It’s no secret that college can get pretty expensive.
CNBC reports that tuition fees for four years at a private college averaged $35,830 for the 2018-2019 school year, while for state public colleges it was $10,230. Either way, the monetary cost is no joke — but education is purposeful, and it can only serve to boost income and open up opportunities for your child. While it is possible for them to finance their college education on their own, you might be looking for ways to help them as well. Read on to find out how you can help your child pay for their college tuition.
Start Saving Early
From the beginning, having your child’s long-term future in mind will let you help them when the time comes — don’t wait until they’re a junior or senior in college for you to begin. You can start early by opening up a 529 college savings plan, which is available in every state, and will grant tax-advantages in some. Not to mention, the US Securities and Exchange Commission explains that it is exempt from federal taxes, allowing you to lower your taxable income, and gain compound interest at the same time. As a parent, you will also get full control of these funds throughout the investment, meaning you can determine how or when those funds are used. On the other hand, some parents can also opt to start saving early by saving money from the time their children are born and placing it in a high-yield savings account as opposed to a 529.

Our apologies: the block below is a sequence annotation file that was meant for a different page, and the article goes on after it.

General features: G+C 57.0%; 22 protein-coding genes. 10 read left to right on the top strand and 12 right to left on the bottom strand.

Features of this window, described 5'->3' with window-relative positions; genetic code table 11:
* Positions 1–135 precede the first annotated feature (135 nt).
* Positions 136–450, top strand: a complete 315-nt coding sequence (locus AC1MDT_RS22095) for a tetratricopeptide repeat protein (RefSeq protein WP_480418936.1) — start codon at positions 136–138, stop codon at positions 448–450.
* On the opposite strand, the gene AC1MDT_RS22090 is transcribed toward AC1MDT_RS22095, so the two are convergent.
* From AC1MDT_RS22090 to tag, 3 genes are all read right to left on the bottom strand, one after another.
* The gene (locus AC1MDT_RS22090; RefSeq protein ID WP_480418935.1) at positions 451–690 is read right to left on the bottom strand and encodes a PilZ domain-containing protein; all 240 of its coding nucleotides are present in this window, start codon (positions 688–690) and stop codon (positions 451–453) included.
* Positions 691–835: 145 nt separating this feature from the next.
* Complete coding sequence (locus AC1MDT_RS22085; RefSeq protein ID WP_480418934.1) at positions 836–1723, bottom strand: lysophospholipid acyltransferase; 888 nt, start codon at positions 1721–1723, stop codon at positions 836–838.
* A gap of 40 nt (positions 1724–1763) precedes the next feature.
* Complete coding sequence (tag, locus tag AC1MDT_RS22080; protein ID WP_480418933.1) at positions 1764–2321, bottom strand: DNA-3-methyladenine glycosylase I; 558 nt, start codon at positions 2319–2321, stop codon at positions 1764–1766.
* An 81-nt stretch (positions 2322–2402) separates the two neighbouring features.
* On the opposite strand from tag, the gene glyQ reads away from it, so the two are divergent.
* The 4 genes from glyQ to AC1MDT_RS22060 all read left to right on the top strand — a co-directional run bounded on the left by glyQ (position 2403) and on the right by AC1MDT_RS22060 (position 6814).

Co-Sign a Student Loan
Private loans are used to supplement costs that a student’s federal loans can’t — but it requires a good credit history and credit score that your child doesn’t have yet. This is where you come in. Essentially, co-signing a student loan will make you liable should your child be unable to repay it. However, before co-signing, make sure your child is aware of everything else a loan will entail. Aside from interest rate, educate them on loan terms or annual percentage rates (APR), which Marcus notes is ‘the total yearly cost of borrowing money expressed as a percentage of the loan amount’, or in simpler terms it is the price of borrowing money. Other fees can also include disbursement or application fees, late fees, and even prepayment penalty fees. This way, knowing other terms will allow your child to choose a lender that will give them the best overall loan, while factoring all the risks you’ll be taking on for them.
Consider a PLUS Loan
Forbes reports that over 3.6 million parents have Parent PLUS loans, totaling to $67 billion borrowed. A federal direct loan option, PLUS loans lets parents take out a loan that’s as high as the cost of the tuition, with a fixed rate once the loan is taken out. This means that, regardless of rates rising, the amount you pay won’t change. Free insurance is also offered with this option, which means the debt will be cancelled if the parent or student passes away or becomes disabled. Additionally, PLUS borrowers can get their payments deferred if they get into any financial trouble. However, one disadvantage is that PLUS loans can never be transferred to your child, which means that even after they graduate and start receiving income to pay for the loan, you must hold the note until the loan is repaid in full.
Bonus Tip: Assist Them with Financial Aid
Depending on your financial situation, you can only do so much for your child — they have to take the reins at some point too. Thus, encourage them to apply for financial aid as soon as possible. Our article on the ‘5 Steps to Securing Financial Aid for College’ by Casey Galindo points out that lots of colleges can provide estimates for tuition and room and board each year at school, which can help them determine how much they need to get in grants or federal loans. Create a list of financing options that they can get on top of any help you can provide, and help them compare available loan amounts, interest rates, and loan terms.
exclusively written for houstonfamilymagazine.com By Casey Baldwin